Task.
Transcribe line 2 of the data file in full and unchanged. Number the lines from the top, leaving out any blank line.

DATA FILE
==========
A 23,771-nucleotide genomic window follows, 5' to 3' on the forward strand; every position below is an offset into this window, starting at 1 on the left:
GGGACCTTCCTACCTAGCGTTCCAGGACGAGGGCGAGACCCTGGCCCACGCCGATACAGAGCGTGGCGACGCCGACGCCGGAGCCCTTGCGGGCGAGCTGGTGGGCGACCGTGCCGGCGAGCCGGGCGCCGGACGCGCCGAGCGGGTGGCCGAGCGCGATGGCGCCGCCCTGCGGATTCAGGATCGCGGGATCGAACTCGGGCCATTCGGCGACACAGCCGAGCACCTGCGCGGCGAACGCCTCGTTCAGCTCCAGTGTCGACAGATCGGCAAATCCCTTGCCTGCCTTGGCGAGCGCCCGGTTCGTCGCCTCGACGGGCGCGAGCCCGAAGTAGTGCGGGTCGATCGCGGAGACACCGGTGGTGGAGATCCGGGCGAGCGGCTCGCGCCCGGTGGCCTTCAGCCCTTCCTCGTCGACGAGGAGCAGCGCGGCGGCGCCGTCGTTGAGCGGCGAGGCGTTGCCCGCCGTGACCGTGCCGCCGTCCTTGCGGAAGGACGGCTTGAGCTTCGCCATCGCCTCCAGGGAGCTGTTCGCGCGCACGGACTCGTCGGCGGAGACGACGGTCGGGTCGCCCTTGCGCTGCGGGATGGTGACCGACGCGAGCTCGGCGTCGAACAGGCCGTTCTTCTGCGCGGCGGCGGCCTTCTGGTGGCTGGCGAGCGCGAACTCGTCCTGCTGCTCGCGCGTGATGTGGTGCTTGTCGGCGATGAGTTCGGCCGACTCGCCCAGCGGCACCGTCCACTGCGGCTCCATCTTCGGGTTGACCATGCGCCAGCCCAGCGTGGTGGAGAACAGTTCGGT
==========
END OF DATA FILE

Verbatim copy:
GGGACCTTCCTACCTAGCGTTCCAGGACGAGGGCGAGACCCTGGCCCACGCCGATACAGAGCGTGGCGACGCCGACGCCGGAGCCCTTGCGGGCGAGCTGGTGGGCGACCGTGCCGGCGAGCCGGGCGCCGGACGCGCCGAGCGGGTGGCCGAGCGCGATGGCGCCGCCCTGCGGATTCAGGATCGCGGGATCGAACTCGGGCCATTCGGCGACACAGCCGAGCACCTGCGCGGCGAACGCCTCGTTCAGCTCCAGTGTCGACAGATCGGCAAATCCCTTGCCTGCCTTGGCGAGCGCCCGGTTCGTCGCCTCGACGGGCGCGAGCCCGAAGTAGTGCGGGTCGATCGCGGAGACACCGGTGGTGGAGATCCGGGCGAGCGGCTCGCGCCCGGTGGCCTTCAGCCCTTCCTCGTCGACGAGGAGCAGCGCGGCGGCGCCGTCGTTGAGCGGCGAGGCGTTGCCCGCCGTGACCGTGCCGCCGTCCTTGCGGAAGGACGGCTTGAGCTTCGCCATCGCCTCCAGGGAGCTGTTCGCGCGCACGGACTCGTCGGCGGAGACGACGGTCGGGTCGCCCTTGCGCTGCGGGATGGTGACCGACGCGAGCTCGGCGTCGAACAGGCCGTTCTTCTGCGCGGCGGCGGCCTTCTGGTGGCTGGCGAGCGCGAACTCGTCCTGCTGCTCGCGCGTGATGTGGTGCTTGTCGGCGATGAGTTCGGCCGACTCGCCCAGCGGCACCGTCCACTGCGGCTCCATCTTCGGGTTGACCATGCGCCAGCCCAGCGTGGTGGAGAACAGTTCGGT